(Reuters) - Abercrombie & Fitch Co agreed to special monitoring of its hiring practices and to pay more than $158,000 to settle a federal charge that it discriminated against a job candidate who was not a U.S. citizen by requiring her to present a green card.
Thursday’s settlement with the U.S. Department of Justice calls for Abercrombie to pay the woman $3,661 of back pay and interest, set up a $153,932 fund to compensate others who may have faced similar discrimination, and pay a $1,100 civil fine.
The clothing retailer also agreed to two years of federal monitoring of its employment eligibility verification practices.
Abercrombie was accused of violating the U.S. Immigration and Nationality Act by requiring the complainant to provide written proof of her immigration status to verify her employment eligibility, though it did not require such proof from U.S. citizens.
The New Albany, Ohio-based company denied engaging in immigration-related discrimination or unfair documentary practices, according to the settlement agreement.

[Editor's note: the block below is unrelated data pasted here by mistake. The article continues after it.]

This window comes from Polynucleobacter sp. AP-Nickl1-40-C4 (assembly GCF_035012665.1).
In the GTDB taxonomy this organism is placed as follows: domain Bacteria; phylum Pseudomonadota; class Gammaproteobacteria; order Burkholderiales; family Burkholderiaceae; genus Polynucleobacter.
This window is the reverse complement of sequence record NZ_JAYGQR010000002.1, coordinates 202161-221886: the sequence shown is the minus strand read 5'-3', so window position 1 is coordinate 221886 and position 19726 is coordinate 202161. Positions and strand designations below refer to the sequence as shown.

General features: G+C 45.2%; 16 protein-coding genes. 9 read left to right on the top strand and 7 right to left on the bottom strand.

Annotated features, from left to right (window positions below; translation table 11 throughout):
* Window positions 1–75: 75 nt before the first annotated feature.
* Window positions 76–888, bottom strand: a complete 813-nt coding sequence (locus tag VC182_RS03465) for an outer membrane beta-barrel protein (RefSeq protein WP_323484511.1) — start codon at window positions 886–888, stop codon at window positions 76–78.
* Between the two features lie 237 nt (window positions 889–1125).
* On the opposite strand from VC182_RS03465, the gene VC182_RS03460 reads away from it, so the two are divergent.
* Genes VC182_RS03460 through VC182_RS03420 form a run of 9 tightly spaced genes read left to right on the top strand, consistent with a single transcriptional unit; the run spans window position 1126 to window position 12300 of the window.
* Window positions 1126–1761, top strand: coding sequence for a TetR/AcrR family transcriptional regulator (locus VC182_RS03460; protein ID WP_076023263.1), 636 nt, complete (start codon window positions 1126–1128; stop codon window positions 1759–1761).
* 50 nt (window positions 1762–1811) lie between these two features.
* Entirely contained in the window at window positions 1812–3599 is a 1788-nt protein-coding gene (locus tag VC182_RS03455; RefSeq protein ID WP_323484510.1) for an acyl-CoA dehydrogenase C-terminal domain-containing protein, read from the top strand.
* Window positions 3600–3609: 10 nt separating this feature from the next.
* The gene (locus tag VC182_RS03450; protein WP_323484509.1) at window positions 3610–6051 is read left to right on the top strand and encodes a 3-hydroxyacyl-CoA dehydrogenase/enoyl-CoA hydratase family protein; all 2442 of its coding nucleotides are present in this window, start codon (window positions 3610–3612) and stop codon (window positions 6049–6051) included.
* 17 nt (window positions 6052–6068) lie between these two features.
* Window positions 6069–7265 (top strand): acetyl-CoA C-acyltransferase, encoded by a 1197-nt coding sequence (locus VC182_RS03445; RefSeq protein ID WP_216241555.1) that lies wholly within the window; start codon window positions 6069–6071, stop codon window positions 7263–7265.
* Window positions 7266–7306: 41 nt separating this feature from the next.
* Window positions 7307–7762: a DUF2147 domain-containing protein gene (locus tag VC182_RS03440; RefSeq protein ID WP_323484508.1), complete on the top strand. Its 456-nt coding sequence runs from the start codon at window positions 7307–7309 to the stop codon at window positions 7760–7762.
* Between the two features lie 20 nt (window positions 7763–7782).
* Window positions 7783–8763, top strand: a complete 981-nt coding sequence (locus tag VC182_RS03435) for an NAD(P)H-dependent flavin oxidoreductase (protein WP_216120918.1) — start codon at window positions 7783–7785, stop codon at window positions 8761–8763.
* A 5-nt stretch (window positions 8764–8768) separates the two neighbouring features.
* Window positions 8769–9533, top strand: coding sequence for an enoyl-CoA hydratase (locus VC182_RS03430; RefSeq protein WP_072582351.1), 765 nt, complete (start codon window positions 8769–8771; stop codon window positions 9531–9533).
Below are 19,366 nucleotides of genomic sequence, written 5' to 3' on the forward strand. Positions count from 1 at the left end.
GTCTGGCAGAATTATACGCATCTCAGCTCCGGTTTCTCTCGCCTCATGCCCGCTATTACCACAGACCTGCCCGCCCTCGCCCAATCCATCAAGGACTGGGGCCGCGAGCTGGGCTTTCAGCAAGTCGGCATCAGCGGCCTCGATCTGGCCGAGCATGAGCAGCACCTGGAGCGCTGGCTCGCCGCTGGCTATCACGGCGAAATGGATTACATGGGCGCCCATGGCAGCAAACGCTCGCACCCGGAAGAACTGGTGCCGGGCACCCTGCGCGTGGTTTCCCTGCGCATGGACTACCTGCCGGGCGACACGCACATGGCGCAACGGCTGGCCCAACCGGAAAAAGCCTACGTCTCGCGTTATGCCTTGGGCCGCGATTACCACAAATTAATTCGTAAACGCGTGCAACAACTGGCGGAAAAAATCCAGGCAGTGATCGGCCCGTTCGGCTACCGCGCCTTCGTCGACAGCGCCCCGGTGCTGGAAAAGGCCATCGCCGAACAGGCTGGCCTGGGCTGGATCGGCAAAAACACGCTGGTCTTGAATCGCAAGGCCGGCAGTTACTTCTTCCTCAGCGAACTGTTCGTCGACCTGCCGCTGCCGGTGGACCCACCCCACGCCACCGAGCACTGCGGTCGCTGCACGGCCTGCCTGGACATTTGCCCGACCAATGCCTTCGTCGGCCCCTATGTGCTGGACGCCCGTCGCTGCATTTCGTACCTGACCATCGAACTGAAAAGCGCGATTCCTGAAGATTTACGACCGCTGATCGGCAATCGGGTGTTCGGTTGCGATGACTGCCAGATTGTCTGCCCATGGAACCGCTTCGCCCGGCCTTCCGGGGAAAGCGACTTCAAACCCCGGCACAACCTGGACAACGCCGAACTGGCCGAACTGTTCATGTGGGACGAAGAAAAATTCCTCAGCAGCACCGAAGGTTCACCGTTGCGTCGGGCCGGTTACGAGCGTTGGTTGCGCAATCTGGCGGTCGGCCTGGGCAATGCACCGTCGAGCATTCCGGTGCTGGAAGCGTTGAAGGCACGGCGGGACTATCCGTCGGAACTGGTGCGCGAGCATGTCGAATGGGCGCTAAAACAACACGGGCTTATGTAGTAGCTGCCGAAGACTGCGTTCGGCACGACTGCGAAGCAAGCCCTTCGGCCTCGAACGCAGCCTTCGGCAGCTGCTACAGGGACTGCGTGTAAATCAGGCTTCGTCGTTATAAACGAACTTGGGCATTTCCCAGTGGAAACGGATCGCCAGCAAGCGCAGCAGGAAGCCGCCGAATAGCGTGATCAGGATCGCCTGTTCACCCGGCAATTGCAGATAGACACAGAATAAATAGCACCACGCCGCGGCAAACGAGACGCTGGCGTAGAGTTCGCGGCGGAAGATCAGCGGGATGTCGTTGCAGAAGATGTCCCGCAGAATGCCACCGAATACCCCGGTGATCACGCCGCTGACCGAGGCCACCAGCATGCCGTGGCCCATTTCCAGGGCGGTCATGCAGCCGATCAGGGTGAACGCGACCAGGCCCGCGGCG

In a statement, Abercrombie said it cooperated with the Justice Department probe and did not intentionally violate the immigration law. “Compliance with all aspects of U.S. immigration laws has always been, and will continue to be, a priority for Abercrombie,” it said.
The settlement was announced after the U.S. Supreme Court on June 1 revived a separate discrimination lawsuit by a Muslim woman who said Abercrombie refused to hire her in 2008 for an in-store sales job because she wore a head scarf.
Abercrombie claimed that the head scarf did not comply with its dress code, but the court said the retailer’s decision may have been motivated by a desire not to accommodate the woman’s religious practices.
Shares of Abercrombie closed up 40 cents, or 1.7 percent, at $23.40 in Thursday trading.
Reporting by Jonathan Stempel in New York and Bill Trott in Washington; Editing by Lisa Shumaker